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Broker-Dealer Runners Up Talk Future Developments

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The eight runners up in the 2018 Investment Advisor Broker-Dealer of the Year awards are being honored for their overall excellence in serving their advisors, who rated them extremely high in the latest poll, which had over 1,400 participants.

The BDs being recognized this year as runners up are: Lion Street Financial, Peak Brokerage, The Investment Center, Investacorp, Parkland Securities, Sigma Financial, Next Financial and Questar Capital.

The top executives of these firms have led the rollout of a variety of innovations over the past year or two, and they also have some interesting plans on the horizon for their affiliated advisors. We highlight recent and expected developments below and include each BD’s headcount from our spring Presidents Poll survey.

One of Questar Capital’s priorities in the past year has been the development of new revenue streams that its 640 advisors can tap to grow their businesses, says CEO & President Sherri Du Mond, particularly in investment advisory.

“Many of our reps had S65/66 licenses, but they weren’t necessarily doing investment advisory business,” she explained. “So we put in place tools and programs, along with home office staff, to help support them with investment advisory programs, help them grow assets under management [and] help them grow fee-based businesses.”

In light of the impending (but now vacated) Department of Labor fiduciary rule, Questar worked with its reps to move from upfront to deferred commissions or fees, encouraging reps and advisors to do both both brokerage and investment advisory business, and in some cases fee-based work.

Overall, they encouraged reps to “build multiple revenue streams to make their practice stronger and make their business more predictable,” Du Mond said.

For Barry Knight, president of Next Financial, focusing on technology has been job No. 1 of late. He’s quite proud of how well his “whole organization responded to all the changes in the industry” during the past year.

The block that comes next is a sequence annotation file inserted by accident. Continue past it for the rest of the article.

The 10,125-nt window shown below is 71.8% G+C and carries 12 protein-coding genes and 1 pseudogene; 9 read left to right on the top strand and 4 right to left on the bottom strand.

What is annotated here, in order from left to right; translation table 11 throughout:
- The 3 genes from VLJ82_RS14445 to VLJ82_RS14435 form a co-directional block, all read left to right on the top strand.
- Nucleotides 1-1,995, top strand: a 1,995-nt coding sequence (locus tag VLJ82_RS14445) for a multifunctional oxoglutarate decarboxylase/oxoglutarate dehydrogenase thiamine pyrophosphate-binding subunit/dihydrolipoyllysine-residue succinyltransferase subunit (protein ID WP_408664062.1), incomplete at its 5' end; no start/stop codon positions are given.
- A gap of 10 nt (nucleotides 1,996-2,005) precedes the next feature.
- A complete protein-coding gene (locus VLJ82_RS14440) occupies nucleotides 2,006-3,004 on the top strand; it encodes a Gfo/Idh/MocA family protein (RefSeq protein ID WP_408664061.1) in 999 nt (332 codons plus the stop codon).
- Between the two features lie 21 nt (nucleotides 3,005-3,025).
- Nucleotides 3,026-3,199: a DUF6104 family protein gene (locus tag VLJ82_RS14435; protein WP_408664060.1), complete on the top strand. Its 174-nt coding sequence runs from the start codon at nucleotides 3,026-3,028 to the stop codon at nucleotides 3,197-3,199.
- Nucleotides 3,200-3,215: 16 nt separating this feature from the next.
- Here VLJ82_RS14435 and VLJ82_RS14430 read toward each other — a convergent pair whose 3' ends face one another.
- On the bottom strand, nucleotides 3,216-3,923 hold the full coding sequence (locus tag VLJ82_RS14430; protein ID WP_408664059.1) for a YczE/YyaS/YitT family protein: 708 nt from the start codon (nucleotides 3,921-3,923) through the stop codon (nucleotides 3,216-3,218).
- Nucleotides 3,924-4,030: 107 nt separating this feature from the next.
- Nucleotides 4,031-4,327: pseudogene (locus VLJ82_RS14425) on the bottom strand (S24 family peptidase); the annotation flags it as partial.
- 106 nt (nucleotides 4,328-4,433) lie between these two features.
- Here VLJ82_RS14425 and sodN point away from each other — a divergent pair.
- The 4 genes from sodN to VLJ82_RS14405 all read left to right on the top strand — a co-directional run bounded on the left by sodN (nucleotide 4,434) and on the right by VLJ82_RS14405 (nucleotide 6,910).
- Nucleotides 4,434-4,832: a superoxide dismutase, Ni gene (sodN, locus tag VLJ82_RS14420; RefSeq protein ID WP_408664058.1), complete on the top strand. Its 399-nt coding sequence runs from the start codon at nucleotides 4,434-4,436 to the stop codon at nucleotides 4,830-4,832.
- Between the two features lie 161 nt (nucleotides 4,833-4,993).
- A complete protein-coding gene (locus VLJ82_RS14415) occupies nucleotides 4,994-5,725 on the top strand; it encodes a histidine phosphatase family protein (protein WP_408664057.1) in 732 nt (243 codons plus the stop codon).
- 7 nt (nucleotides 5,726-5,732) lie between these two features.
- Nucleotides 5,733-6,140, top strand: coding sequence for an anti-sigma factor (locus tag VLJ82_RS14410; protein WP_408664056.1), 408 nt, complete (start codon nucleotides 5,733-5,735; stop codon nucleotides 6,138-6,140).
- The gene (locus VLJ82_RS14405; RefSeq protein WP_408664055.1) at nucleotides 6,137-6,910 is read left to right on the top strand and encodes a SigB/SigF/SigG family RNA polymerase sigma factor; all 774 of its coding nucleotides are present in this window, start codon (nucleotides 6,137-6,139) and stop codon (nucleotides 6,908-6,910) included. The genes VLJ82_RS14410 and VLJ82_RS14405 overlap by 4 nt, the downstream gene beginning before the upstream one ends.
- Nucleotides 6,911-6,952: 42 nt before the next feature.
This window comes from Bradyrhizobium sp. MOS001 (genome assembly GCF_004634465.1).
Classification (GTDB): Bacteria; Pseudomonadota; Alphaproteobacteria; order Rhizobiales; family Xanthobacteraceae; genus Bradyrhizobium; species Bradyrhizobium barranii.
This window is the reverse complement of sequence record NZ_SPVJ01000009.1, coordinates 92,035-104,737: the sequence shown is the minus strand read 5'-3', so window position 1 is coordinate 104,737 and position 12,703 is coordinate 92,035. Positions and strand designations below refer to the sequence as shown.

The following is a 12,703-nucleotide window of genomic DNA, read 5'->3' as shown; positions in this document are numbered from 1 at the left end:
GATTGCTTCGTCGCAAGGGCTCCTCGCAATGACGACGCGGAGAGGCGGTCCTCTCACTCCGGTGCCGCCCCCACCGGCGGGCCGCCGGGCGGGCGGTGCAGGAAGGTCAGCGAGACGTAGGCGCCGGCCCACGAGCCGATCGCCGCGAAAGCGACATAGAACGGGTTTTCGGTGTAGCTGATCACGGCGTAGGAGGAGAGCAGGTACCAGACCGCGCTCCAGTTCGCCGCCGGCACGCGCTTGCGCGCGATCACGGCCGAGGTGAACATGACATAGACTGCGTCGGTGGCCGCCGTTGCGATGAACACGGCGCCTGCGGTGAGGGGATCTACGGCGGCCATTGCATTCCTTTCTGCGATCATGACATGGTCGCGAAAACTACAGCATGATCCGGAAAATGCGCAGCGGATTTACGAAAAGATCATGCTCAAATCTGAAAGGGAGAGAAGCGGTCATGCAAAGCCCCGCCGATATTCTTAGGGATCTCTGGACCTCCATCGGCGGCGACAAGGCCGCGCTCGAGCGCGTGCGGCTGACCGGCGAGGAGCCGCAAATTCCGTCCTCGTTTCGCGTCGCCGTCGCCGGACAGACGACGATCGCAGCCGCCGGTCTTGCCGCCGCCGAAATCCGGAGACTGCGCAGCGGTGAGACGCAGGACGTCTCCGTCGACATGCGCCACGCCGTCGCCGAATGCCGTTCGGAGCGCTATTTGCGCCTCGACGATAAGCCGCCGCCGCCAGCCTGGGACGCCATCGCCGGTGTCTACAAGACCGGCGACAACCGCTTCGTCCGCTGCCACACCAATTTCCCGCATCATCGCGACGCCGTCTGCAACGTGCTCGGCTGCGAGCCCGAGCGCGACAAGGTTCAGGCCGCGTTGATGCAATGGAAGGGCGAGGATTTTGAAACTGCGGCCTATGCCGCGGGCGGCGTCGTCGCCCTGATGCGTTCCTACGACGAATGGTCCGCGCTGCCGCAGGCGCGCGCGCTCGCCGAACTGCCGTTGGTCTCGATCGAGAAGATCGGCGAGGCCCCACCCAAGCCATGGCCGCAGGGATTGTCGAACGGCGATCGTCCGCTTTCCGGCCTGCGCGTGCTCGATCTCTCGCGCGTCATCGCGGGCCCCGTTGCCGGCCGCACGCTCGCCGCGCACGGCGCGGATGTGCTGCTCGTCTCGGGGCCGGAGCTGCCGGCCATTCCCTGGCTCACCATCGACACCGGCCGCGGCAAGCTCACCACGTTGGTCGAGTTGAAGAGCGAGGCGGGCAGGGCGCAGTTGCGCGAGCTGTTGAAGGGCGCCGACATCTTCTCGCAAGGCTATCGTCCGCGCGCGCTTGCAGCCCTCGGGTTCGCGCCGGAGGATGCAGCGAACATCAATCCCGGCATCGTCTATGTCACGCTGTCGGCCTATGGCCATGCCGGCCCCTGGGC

“Irrespective of DOL or the SEC, we’ve moved toward being more advisor focused, and that [meant] changes for some advisors, like with the platform or systems or supervisory aspects,” he said of Next’s 540 reps. “We’ve mastered those changes.”

Meanwhile, Jennifer Bacarella, executive director of firm development for both Sigma Financial and Parkland Securities (both runners up in their respective size categories), says these BDs also have prioritized technology and the integration of their platforms, so their combined 947 advisors can work better with clients.

Bacarella points out that they have been able to incorporate these shifts without any additional cost to their advisors. “We’ve worked hard in the past three years in designing [our] platform to make sure that [the different technologies] speak to each other, and so advisors have that very smooth, single [log-on] experience and can take care of everything they need for their clients in one place,” she said.

Keeping fees steady also is important to Ralph DeVito, president & CEO of The Investment Center, who says his firm hasn’t raised its fees in 13 years.

“In addition, we have made significant investments in technology, including a new advisor portal,” he says, adding that these costs have not been passed along to its 238 advisors despite the firm’s growth in numbers of reps and AUM, which means increased staff to “ensure that advisors continue to receive the customer service and support that they have been accustomed to.”

Plus, the BD has been taking care of cybersecurity enhancements. “Holding fees steady ensures that our advisors can continue to stay focused on growing their business, and not be distracted by any negative impact on their profitability,” DeVito said.

Investacorp, part of Ladenburg Thalmann Financial Services, is working hard to keep its boutique-firm feel, according to President Patrick Farrell. “Having Ladenburg there is useful, because it allows us to deliver some large firm resources that [we] wouldn’t have been able to provide” otherwise, he said.